Oh, the last little bit of unassailable logic comes not from some random weirdo with a blog, but from very serious commentator Tony Blankley 

Blankley justifies his absurd position  absurdly, going on to say:

Senators still would be just as likely to be corrupted. But the corruption would be dispersed to the 50 separate state legislatures. The corruption more often would be on behalf of state interests.
The time effort and expense it would take to amend the Constitution would be a small price to pay to acheive the re-location of government corruption.

The corruption more often would be on behalf of state interests. And its remedy would be achievable by the vigilance of voters for more responsive state legislative seats (typically, about less than 50,000 residences per state legislator), rather than Senate seats (the entire population of the state -- usually millions.)

So, if there was a problem with a senator, all the people would have to do is vote in a bunch of new state legislators, who would then hopefully appoint a somewhat better senator. That's much simpler than having to um, vote for a new senator. 

So, sure let's go back to the old ways. Senators appointed by  state legislatures, only white, male property-owners get to vote, and hey, why don't we restore the monarchy? That used to work pretty well.


Brian said...

I came to the belief that it was needed over 6 years ago when I was in graduate school and we were studying unfunded mandates and the federal budget, which has grown exponentially since WWI. Some believe it was WWII, but it can really be traced back to WWI.

That led me to the 16th and 17th Amendment, which were enacted shortly before WWI. Then I began to read the founders writing and the US Constitution, at which point I realized the 16th and 17th Amendments were the most unconstitutional laws we ever created.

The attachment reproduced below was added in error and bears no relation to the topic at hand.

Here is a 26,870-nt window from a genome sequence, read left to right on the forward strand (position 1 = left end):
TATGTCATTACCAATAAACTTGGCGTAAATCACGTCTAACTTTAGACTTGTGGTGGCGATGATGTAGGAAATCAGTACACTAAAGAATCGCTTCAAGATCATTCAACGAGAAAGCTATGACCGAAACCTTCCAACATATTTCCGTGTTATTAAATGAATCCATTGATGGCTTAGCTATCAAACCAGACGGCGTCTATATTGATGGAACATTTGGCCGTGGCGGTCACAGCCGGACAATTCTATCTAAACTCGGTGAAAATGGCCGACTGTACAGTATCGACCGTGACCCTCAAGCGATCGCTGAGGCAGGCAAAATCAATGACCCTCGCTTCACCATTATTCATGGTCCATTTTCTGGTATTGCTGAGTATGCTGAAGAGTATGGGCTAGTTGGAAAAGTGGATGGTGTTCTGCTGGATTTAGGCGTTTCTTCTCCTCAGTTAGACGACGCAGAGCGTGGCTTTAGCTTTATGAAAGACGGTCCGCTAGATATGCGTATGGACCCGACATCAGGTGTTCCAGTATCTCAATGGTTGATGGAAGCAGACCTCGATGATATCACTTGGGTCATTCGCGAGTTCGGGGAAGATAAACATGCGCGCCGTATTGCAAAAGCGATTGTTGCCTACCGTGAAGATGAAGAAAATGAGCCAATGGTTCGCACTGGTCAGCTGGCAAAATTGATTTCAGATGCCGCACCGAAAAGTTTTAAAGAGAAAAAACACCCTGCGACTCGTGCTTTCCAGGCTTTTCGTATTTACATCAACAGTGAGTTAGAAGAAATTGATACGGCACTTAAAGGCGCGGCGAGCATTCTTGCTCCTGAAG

With no way for this country to pay of the interest on the $1.7 trillion debt, let alone the principle, how else are we going to control the oligarchs in Congress, but the way the founders intended.

If you have another way to solve the problem, then let's hear it.

Professor Chaos said...

Hey, I'd like to pay down the debt as much as the next guy. I just don't see any connection between the debt and our method of choosing senators. Changing how senators are (s)elected seems sorta like re-arranging the deck chairs on a sinking ship.

Brian said...

The research shows that there has been exponential growth in spending since the 17th Amendment. However it should be pointed out that this came with the national income tax (16th Amendment). One amendment gave the power to tax the citizen directly from the national government, and the other allowed for a small group to decide how it's spent with out the structural oversight the states provided. Basically it's like giving a sixteen year old daughter a credit card that has no limit.

The connections are there; I might suggest checking out some the articles I have posted on the right side of my web-log. While it's not exhaustive it is a good starting place.

Professor Chaos said...

Okay, I get that, but it seems more like an argument for repealing the 16th Amendment than the 17th. I will check out those articles, though cuz I feel like I'm missing something.